- Lasers Help Restore Amazon
COVENTRY & SOUTHAMPTON, UK, Jan. 15, 2009 – A 2000-year-old painted Roman statue thought to represent an Amazon warrior is being restored to its original glory with advanced laser scanning and computer modeling techniques.
A 2000-year-old Roman statue thought to be an Amazon warrior (far left) is being restored with advanced laser scanning and computer modeling techniques. Archaeologists at the University of Southampton and with the Herculaneum Conservation Project are working with researchers at the University of Warwick, who used high-resolution laser scanning to digitally re-create the statue (near left).
The statue was discovered by the Herculaneum Conservation Project in the ancient ruins of Herculaneum, a town preserved in the same eruption that buried nearby Pompeii in A.D. 79. It is thought to represent a wounded Amazon warrior, complete with painted hair and eyes preserved by the ash that buried the town. Archaeologists at the University of Southampton and with the Herculaneum Conservation Project contacted the WMG department at the University of Warwick after hearing about the group’s expertise in high-resolution laser scanning, rapid prototyping and ultrarealistic computer graphics. WMG, formerly the Warwick Manufacturing Group, researches technologies relevant to the manufacturing sector.
Researchers from WMG, Southampton and the Herculaneum project are now scanning, modeling and digitally re-creating the Amazon statue.
“The statue is an incredible find. Although its age alone makes it valuable, it is unique because it has retained the original painted surface, preserved under the volcanic material that buried Herculaneum,” said Dr. Mark Williams, a leader in laser measurement at WMG who took his team and equipment to the site.
The statue is measured with a handheld laser scanner to within an accuracy of 0.05 mm.
Williams used state-of-the-art equipment to accurately measure (within 0.05 mm) every surface of the bust and translated that information into a computer model. Dr. Greg Gibbons, also of WMG, then used rapid prototyping to create a physical 3-D model of the head, revealing the smallest details.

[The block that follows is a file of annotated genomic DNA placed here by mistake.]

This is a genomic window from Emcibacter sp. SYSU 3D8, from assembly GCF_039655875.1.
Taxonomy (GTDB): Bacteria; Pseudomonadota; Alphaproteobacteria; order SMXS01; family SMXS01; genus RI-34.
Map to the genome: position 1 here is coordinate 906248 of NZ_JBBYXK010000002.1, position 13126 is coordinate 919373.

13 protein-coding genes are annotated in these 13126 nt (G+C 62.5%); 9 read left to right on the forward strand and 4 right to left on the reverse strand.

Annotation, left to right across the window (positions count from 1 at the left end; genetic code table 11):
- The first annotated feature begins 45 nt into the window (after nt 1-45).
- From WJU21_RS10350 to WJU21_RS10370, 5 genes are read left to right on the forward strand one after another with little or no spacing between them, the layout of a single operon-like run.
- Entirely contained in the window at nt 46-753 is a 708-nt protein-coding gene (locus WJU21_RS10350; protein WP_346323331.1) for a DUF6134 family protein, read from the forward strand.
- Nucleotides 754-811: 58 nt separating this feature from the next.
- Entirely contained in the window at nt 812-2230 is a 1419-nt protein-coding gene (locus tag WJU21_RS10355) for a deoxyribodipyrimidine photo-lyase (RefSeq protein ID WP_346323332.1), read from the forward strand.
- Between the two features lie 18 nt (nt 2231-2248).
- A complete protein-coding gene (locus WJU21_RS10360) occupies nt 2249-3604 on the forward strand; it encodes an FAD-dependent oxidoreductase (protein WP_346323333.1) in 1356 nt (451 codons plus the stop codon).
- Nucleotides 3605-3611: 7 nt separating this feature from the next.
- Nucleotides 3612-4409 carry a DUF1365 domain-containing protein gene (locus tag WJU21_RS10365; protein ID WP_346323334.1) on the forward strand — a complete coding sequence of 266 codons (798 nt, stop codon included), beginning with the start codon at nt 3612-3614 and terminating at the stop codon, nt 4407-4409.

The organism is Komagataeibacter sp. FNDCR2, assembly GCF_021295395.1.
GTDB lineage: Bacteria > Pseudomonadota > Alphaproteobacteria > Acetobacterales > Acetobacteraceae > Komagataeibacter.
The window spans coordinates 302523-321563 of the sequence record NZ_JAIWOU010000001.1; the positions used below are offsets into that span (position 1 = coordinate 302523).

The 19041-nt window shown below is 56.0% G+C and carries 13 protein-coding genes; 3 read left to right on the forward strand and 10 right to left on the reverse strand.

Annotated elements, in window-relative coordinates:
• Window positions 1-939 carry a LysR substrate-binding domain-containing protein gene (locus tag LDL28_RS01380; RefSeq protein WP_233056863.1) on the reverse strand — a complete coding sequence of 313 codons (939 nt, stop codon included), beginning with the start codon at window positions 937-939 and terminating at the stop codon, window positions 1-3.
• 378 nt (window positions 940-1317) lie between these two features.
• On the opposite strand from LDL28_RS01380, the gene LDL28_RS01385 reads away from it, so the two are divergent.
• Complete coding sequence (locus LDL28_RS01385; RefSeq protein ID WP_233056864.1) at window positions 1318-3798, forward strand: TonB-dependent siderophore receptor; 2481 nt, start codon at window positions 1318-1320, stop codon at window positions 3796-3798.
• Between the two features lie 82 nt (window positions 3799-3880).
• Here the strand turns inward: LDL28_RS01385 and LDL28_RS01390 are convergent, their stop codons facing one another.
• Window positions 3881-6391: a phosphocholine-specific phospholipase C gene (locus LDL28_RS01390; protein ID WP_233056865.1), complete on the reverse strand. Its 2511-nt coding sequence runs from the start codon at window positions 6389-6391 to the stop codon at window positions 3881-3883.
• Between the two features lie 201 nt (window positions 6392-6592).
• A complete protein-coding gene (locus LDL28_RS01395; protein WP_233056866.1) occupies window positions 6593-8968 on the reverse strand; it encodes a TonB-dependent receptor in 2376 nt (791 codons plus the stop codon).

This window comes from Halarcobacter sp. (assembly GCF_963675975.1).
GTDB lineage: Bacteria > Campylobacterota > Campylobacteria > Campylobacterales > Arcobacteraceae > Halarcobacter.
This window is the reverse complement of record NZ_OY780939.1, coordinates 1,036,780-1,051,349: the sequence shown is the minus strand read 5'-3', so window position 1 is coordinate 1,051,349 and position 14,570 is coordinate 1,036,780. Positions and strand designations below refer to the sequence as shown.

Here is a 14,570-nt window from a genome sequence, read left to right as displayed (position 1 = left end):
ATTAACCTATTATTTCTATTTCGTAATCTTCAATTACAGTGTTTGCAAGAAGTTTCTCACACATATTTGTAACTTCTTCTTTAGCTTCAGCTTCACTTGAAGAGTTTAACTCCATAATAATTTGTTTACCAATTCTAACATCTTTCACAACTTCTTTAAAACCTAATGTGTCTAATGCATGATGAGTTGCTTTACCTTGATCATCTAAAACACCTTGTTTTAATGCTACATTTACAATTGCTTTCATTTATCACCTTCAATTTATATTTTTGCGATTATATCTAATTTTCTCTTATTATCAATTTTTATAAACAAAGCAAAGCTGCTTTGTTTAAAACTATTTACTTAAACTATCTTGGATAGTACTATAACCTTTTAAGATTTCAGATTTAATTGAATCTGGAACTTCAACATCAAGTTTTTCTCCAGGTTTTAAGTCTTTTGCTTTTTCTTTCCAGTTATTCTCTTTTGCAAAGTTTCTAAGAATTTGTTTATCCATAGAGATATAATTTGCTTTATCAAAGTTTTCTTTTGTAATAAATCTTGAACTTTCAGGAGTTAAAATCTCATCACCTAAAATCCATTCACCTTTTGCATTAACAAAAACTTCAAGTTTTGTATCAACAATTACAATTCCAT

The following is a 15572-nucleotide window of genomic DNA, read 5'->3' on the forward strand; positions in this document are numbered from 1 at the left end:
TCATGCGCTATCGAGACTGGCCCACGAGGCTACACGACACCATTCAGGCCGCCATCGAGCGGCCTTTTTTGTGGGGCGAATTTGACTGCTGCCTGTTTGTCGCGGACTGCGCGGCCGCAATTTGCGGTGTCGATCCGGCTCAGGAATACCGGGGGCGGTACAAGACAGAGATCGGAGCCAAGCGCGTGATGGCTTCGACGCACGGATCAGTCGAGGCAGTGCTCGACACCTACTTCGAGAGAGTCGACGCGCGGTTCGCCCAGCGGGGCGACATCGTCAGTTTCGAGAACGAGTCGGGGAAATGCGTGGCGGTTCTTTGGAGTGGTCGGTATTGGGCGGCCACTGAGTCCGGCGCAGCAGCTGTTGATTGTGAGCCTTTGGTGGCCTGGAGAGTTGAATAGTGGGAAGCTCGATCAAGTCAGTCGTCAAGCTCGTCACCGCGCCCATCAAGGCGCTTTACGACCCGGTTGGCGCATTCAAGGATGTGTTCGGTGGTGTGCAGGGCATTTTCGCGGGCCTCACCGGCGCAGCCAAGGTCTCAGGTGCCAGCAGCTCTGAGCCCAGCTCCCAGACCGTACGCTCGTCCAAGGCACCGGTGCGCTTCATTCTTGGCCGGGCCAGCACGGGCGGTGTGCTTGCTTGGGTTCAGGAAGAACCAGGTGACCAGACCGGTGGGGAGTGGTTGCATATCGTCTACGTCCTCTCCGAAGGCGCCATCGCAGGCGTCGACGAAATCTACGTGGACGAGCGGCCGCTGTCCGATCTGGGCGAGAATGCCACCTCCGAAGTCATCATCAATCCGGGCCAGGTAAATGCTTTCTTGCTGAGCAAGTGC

Further recording was carried out on-site by experts in archaeological computing from Southampton, led by Dr. Graeme Earl. They used a novel form of photography that provided an extremely detailed record of the texture and color of the painted surfaces.
“Cutting-edge techniques are vital to the recording of cultural heritage material, since so much remains unstudied or too fragile to analyze. Our work at Southampton attempts to bridge the gap between computing and archaeology in bringing the best that colleagues in engineering have to offer to unique artifacts from our past,” Earl said.
The 3-D model shown is a rapid prototype of the sculpture and reveals the smallest details of the head.
The Southampton team digitally remodeling and repainting the sculpture is using techniques derived from the film industry to re-create the original carved and painted surfaces.
In the final step, professor Alan Chalmers, head of WMG’s visualization team and an expert in ultrarealistic graphics, will apply techniques to the computer model to exactly reproduce the lighting and environmental conditions under which the painted statue originally would have been created and displayed. This visualization will provide archaeologists with an otherwise impossible view of how the original statue might have looked in context and allow them to experiment with alternative hypotheses.
“Our work will be used both for educational and research purposes to give people new insights into the statue’s design, to provide a record for conservators and to explore how it may have been appreciated over 2000 years ago,” Chalmers said.
For more information, visit: www.wmg.warwick.ac.uk or www.southampton.ac.uk/archaeology/research/centres_acrg.html
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